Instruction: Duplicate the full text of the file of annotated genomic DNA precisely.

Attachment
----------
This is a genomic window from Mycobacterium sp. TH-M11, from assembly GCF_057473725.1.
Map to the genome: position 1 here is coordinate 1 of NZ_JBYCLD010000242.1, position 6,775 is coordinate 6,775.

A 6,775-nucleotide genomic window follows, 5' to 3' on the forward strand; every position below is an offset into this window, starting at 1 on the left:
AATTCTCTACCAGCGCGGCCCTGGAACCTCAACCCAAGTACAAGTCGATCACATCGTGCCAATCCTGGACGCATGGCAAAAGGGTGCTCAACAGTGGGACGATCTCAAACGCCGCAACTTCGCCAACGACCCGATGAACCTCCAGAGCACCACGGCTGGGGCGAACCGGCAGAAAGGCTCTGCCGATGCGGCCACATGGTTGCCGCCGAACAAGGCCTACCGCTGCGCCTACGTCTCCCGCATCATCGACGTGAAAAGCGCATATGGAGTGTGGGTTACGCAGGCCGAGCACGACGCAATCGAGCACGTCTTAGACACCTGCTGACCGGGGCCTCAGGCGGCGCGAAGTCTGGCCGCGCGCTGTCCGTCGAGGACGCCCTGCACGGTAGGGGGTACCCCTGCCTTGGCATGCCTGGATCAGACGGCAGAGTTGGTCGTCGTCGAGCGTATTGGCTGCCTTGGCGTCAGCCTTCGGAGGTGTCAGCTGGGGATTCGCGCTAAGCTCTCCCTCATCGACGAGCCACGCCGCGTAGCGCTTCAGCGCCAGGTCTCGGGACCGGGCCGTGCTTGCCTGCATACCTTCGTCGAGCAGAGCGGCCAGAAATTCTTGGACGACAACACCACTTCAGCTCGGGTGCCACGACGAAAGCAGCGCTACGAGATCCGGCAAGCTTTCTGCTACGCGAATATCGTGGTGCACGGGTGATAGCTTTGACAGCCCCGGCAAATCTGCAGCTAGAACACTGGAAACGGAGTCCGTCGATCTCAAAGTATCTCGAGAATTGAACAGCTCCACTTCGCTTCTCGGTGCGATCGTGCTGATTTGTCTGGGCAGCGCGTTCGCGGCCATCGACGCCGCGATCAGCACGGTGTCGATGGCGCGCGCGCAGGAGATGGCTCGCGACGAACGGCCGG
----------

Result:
This is a genomic window from Mycobacterium sp. TH-M11, from assembly GCF_057473725.1.
Map to the genome: position 1 here is coordinate 1 of NZ_JBYCLD010000242.1, position 6,775 is coordinate 6,775.

A 6,775-nucleotide genomic window follows, 5' to 3' on the forward strand; every position below is an offset into this window, starting at 1 on the left:
AATTCTCTACCAGCGCGGCCCTGGAACCTCAACCCAAGTACAAGTCGATCACATCGTGCCAATCCTGGACGCATGGCAAAAGGGTGCTCAACAGTGGGACGATCTCAAACGCCGCAACTTCGCCAACGACCCGATGAACCTCCAGAGCACCACGGCTGGGGCGAACCGGCAGAAAGGCTCTGCCGATGCGGCCACATGGTTGCCGCCGAACAAGGCCTACCGCTGCGCCTACGTCTCCCGCATCATCGACGTGAAAAGCGCATATGGAGTGTGGGTTACGCAGGCCGAGCACGACGCAATCGAGCACGTCTTAGACACCTGCTGACCGGGGCCTCAGGCGGCGCGAAGTCTGGCCGCGCGCTGTCCGTCGAGGACGCCCTGCACGGTAGGGGGTACCCCTGCCTTGGCATGCCTGGATCAGACGGCAGAGTTGGTCGTCGTCGAGCGTATTGGCTGCCTTGGCGTCAGCCTTCGGAGGTGTCAGCTGGGGATTCGCGCTAAGCTCTCCCTCATCGACGAGCCACGCCGCGTAGCGCTTCAGCGCCAGGTCTCGGGACCGGGCCGTGCTTGCCTGCATACCTTCGTCGAGCAGAGCGGCCAGAAATTCTTGGACGACAACACCACTTCAGCTCGGGTGCCACGACGAAAGCAGCGCTACGAGATCCGGCAAGCTTTCTGCTACGCGAATATCGTGGTGCACGGGTGATAGCTTTGACAGCCCCGGCAAATCTGCAGCTAGAACACTGGAAACGGAGTCCGTCGATCTCAAAGTATCTCGAGAATTGAACAGCTCCACTTCGCTTCTCGGTGCGATCGTGCTGATTTGTCTGGGCAGCGCGTTCGCGGCCATCGACGCCGCGATCAGCACGGTGTCGATGGCGCGCGCGCAGGAGATGGCTCGCGACGAACGGCCGG